Two weeks ago I received an email about a proposal that would change the allotment of tax dollars in our school district. Since then, I've talked to many residents about it--parents, non-parents, my councilwoman--and to educators in other districts where it's been tried before attempting to write this Diary entry. It's a lot of information, so I'm splitting it into 2 days.
A man named Tom Gradowski emailed me that he and his partners were applying to open Humanus Academy Public Charter School in our district. Phase one would be a brick-and-mortar school in Norristown, phase two would be a statewide cyber school. The B&M school would draw students not only from Norristown but from Methacton and Upper Merion. He thought I'd might like to express my thoughts about the venture.
The proposal Mr. Gradowski sent me had some interesting comments, so I asked him a bunch of questions. It said that NASD "has been consistently ranked as one of the lowest performing school districts in the Commonwealth of Pennsylvania." I knew that wasn't true, but even so, I went to www.paschoolperformance.org to double check. It's fairly easy to find schools ranking lower than Norristown--Chester, Harrisburg, Philadelphia, Pittsburgh, Scranton, and in lots of the smaller districts. Remember yesterday I said N-town High ranked 61.7? Dismal yes, but way better than the ranks in the 30s through 50s of many of the high schools in the districts above. We're nowhere near one of the lowest performing districts.
So I asked him what his source was. He said "PDE data and other sources" and said it was not up to date (which pretty much disqualifies his supposed data right there). He didn't say what years he was talking about (his use of the word "consistently" above would indicate that he thought we were one of the lowest districts for many years running). I could find no evidence of his claim, for any set of years, at all.
The very next sentence read "Unfortunately, NASD has struggled to meet the diverse educational and personal needs of its almost 7,000 students. Of the entire district, approximately 72% of the student population is composed of minority students, and nearly 70% of all students receive free or reduced price lunches." So I had to wonder what exactly he sees as unfortunate--that we struggle or that we have minorities or that some kids get lower-priced lunches (which is not a school district program, but paid for with Federal funds). Frankly, I think Norristown's diversity is an asset and not unfortunate at all. As Gotwals proved this year, poor minority kids are just as capable of learning as anyone else.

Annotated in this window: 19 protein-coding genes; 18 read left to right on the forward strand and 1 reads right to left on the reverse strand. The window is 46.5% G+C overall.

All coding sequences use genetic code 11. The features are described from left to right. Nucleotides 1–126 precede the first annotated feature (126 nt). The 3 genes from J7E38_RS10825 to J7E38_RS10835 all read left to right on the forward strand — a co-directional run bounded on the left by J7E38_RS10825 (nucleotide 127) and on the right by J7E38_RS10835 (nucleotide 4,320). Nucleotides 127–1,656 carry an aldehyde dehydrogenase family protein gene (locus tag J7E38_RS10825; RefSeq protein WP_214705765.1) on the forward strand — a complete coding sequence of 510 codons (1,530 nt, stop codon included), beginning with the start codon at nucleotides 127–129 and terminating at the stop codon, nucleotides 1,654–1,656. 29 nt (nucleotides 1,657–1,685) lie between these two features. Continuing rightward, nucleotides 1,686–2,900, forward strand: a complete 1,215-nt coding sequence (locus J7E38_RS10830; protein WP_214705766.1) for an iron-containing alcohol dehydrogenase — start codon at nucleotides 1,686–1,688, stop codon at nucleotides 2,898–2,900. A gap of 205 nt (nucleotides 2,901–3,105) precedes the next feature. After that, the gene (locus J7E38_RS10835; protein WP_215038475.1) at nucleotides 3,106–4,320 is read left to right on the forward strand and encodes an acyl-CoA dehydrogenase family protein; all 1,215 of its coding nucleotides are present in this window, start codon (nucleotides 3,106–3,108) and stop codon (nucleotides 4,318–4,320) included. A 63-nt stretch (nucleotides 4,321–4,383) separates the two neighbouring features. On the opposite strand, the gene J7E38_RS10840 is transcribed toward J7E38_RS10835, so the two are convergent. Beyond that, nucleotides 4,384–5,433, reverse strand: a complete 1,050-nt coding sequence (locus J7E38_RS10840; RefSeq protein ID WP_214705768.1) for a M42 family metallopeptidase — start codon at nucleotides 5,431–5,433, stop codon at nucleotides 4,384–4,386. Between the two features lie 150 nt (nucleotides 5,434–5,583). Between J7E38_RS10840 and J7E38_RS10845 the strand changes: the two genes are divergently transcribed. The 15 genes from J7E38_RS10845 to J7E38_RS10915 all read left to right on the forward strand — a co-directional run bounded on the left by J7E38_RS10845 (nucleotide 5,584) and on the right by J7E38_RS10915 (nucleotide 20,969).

I asked if Humanus had any experience running a school, public or private, anywhere else? I'd already found out, and he confirmed that Humanus is a for-profit corporation, incorporated in Wyoming in 2012. Their HQ is in King of Prussia. They provide Special Education staffing for public schools in 14 states, including PA. They've only been in business since 2007, have 50-100 employees, and take in about 5 million in annual revenue. But experience running a school? No. The charter school would be listed as non-profit.
He sent the names and resumes of the team that would run this proposed school. The CEO of Humanus, James Stewart, was listed as have 20 years of executive-level experience in healthcare staffing firms. If you go to http://www.zoominfo.com/p/James-Stewart/1656535318, you can read that most of his jobs before Humanus were as a wellsite geologist and asbestos consultant. The document assured me that Mr. Stewart had "developed a personal interest in the needs of academic institutions and their students." (I have a personal interest in a lot of things--astronomy, for instance, but I don't profess to be qualified to be a rocket scientist.)
Only one member of this team seems to have any educational experience at all--Stacey L. Cruise. She has a Masters in Education Administration and is apparently working toward her doctorate in the same area. She has apparently only been an administrator, and only of charter schools.
I asked what educational experience any of the team had, specifically classroom experience or public school experience. Mr. Gradowski sent me another name--Darlene Beasley--who he said would be their principal. He said she was a "certified turn-around specialist" and "successful educator" in the Philadelphia schools. Ms. Beasley, I found out, was principal at Barry Elementary. I couldn't find test scores during the years she was there, but their latest ranking is 56.6, with math, reading, science and writing scores all in the 20s. (N-town's lowest elementary ranking is Whitehall at 74.9, whose lowest individual score is reading at 52.3.) Ms. Beasley, as far as I could find, has only been an administrator, never a classroom teacher.
That's enough to digest for today. I have more information, which I'll post tomorrow, along with how charter schools effect districts and insights on how charter schools are working out in other districts..